It’s time to replace the windows of your Natick home, but now is the moment to determine which windows will be the best fit. Discovering the difference in window styles and features they offer is an important next step in your window purchase process. Deciding upon the right windows really depends on your home’s architecture, the purpose or use of the window, and of course, your budget.
WINDOW STYLES TO CONSIDER:
Awning Windows — Hinged from the top and opening outward from the bottom, awning window's construction pushes water away from the window opening. Awning windows are typically
installed over fixed windows or in garages above eye level to supply ventilation and privacy at the same time. Awning windows are often associated with southern home designs.
Bay and Bow Windows — Most bay windows feature a large window in the center bordered left and right by casement or double-hung windows set at 30- or 45-degree angles. Each window can be fixed, venting, or a combination of both. The bow window consists of four or more equal-size windows, usually casements structured to make a gradual arching frame. Bay and bow windows offer beautiful sweeping views, as well as giving a room the illusion of being larger than it is. Many of our Natick area clients want a center window seat to their bay or bow windows in order to further enjoy the open feeling that they offer.
Casement Windows — Often referred to as “crank out windows”, casement windows are questionably the best selling style of windows in the Natick area. Included within numerous home designs, casement windows have a single sash that’s hinged on either side and opens by using a crank handle. With such a design, casement windows supply more ventilation versus double-hung windows (particularly if your window opening faces the direction of the wind). From an overall appearance standpoint, we recommend casement windows for taller windows, over wider ones. Also, because casement windows crank out, and therefore take up more space when open, we do not recommend them for heavily trafficked areas, such as decks or front porches.
Double-Hung Windows — A wide variety of home designs utilize double-hung windows, including traditional, Colonial and Victorian. Double-Hung windows feature two sashes within a single frame. The top and bottom sash bypass each other vertically
when opening from the bottom up or the top down. Double-hung windows look most appropriate for your home’s architecture when they are about twice as tall as they are wide and each sash is an equal-sized square.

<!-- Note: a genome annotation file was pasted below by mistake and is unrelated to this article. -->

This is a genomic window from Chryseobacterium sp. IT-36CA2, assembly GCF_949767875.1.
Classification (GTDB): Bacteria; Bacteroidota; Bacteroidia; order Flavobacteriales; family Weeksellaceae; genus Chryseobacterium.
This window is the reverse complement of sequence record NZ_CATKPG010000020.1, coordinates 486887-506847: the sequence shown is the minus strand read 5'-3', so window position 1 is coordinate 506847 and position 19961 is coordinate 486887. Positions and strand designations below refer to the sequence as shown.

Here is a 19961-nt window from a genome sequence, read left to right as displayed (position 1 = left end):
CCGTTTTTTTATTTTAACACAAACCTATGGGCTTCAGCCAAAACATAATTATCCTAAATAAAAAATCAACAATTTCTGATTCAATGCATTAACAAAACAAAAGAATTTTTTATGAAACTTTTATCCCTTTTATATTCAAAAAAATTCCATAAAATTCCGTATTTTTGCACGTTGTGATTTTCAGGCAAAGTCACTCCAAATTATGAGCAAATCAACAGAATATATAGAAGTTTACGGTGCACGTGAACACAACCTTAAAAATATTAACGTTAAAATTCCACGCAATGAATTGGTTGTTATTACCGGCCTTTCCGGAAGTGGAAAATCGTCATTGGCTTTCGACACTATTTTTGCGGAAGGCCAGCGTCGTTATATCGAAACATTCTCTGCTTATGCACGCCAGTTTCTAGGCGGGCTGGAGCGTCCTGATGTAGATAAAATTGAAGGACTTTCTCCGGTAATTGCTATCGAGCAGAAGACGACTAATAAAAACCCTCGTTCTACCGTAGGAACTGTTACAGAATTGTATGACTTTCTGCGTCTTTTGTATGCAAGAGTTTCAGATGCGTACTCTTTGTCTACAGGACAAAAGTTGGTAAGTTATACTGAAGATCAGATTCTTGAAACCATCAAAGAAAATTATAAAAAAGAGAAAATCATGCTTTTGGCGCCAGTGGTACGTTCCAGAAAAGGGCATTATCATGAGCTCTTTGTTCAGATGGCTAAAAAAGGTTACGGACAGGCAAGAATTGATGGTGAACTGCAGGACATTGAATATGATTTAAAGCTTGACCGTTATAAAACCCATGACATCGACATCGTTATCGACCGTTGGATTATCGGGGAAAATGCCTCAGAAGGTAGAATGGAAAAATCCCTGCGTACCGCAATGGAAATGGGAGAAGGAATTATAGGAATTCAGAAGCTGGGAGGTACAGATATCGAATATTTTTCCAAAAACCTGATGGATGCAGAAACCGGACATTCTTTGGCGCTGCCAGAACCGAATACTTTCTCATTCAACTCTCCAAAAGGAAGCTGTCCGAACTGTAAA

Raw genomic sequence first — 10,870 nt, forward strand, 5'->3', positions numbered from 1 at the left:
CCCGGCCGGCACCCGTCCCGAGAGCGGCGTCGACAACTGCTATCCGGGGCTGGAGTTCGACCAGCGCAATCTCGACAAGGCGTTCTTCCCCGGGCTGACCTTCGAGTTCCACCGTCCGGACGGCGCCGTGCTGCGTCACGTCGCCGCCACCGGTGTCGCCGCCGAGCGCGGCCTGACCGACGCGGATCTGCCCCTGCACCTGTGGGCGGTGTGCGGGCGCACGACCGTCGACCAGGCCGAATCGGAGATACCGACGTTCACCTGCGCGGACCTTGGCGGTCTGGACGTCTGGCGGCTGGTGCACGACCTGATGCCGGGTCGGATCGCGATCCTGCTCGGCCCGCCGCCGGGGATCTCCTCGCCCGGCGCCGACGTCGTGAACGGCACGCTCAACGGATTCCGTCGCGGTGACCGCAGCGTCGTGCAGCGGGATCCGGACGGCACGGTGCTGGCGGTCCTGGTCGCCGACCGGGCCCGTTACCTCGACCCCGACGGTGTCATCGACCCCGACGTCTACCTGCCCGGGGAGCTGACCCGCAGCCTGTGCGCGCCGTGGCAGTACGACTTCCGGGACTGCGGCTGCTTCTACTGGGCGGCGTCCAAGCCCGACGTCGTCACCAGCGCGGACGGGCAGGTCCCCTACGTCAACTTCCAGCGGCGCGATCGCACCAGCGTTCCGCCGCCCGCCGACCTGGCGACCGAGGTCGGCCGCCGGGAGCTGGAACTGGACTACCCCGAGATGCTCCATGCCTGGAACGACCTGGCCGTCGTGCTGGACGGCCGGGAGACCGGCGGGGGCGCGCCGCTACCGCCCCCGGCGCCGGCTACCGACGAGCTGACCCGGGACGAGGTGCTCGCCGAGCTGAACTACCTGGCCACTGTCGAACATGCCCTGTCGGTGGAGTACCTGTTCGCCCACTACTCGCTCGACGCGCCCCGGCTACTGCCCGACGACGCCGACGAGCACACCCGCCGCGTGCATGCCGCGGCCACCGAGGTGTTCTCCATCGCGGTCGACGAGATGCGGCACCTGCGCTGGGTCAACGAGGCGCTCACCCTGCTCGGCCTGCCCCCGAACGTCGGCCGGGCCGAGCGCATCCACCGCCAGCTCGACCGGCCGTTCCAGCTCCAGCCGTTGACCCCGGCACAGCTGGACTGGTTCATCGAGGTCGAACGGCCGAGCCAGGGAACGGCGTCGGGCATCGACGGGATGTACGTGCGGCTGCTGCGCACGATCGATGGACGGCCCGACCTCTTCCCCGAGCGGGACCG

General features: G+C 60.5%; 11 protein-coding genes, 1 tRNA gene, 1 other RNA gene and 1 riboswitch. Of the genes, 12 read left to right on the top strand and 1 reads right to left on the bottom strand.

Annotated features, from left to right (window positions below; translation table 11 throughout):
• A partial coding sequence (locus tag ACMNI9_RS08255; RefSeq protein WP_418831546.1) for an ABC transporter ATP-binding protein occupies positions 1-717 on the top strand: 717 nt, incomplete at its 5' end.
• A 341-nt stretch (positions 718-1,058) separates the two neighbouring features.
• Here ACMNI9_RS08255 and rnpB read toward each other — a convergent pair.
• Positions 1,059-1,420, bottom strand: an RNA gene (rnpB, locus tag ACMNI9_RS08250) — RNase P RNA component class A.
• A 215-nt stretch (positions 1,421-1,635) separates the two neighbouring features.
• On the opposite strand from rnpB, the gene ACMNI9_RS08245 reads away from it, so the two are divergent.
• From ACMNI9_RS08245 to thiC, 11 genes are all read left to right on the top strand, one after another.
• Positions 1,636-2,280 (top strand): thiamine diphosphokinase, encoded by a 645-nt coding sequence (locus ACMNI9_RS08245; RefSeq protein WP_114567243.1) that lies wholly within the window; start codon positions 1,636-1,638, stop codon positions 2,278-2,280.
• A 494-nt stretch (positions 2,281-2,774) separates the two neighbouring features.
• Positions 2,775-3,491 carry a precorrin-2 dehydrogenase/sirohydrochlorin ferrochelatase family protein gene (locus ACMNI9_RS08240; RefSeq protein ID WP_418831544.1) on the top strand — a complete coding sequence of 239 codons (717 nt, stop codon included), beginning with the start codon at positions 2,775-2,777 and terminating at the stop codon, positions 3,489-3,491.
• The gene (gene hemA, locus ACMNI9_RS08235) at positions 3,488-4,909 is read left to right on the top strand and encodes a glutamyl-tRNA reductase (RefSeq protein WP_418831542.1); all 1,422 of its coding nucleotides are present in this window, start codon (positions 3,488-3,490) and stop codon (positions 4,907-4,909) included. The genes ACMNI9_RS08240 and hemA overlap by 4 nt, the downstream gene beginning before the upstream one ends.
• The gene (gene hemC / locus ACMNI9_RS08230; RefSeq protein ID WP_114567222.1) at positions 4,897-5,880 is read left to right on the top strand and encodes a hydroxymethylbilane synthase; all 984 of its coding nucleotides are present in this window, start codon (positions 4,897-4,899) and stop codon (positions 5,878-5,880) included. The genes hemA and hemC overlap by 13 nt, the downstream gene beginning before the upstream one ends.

Fixed Windows — Fixed windows are usually used as a primary focal point or within a pattern combined with other windows. Most popularly shaped in a circle, square, or hexagon, fixed windows never open, as they are intended to contribute an architectural enhancement to your Natick house.
Single-Hung Windows — Single-hung windows are almost the same as double hung windows, with one unique feature: only the bottom sash opens by pushing upward; the top sash is fixed permanently in place.
Sliding Windows — Often called sliders or gliders, sliding windows open exactly as their name states; they shift side-to-side horizontally. Sliders are great for those hard-to-reach areas in your Natick home, such as over the kitchen sink. They are commonly used in multi-family buildings and apartment complexes.
Skylights — Those Natick homeowners that would like the added natural light that windows bring, yet they do not have the addition to accommodate traditional wall-installed windows, should ponder a skylight. Skylights can be opened manually or by remote control (if such functionality is offered), which can bring in more light and heat than windows due to their rooftop positioning.
Transom — Just like fixed windows, transoms are typically added to other window styles, and can be either fixed or vented units. They’re usually located atop or below the main window or door. Transoms provide the illusion of larger windows by allowing more sunlight in and more airflow if the windows vent. Transom windows are available in many different shapes, including square, rectangular, half-circle, elliptical and more.
Window Wall — You guessed it -, a window wall is literally a wall of fixed windows and stretch from floor to ceiling. The windows that make up the wall can be of similar or different sizes/shapes and be used for either exterior or interior walls.
To find the best window for your Natick area home, please call Pella Windows and Doors to schedule a no obligation appointment.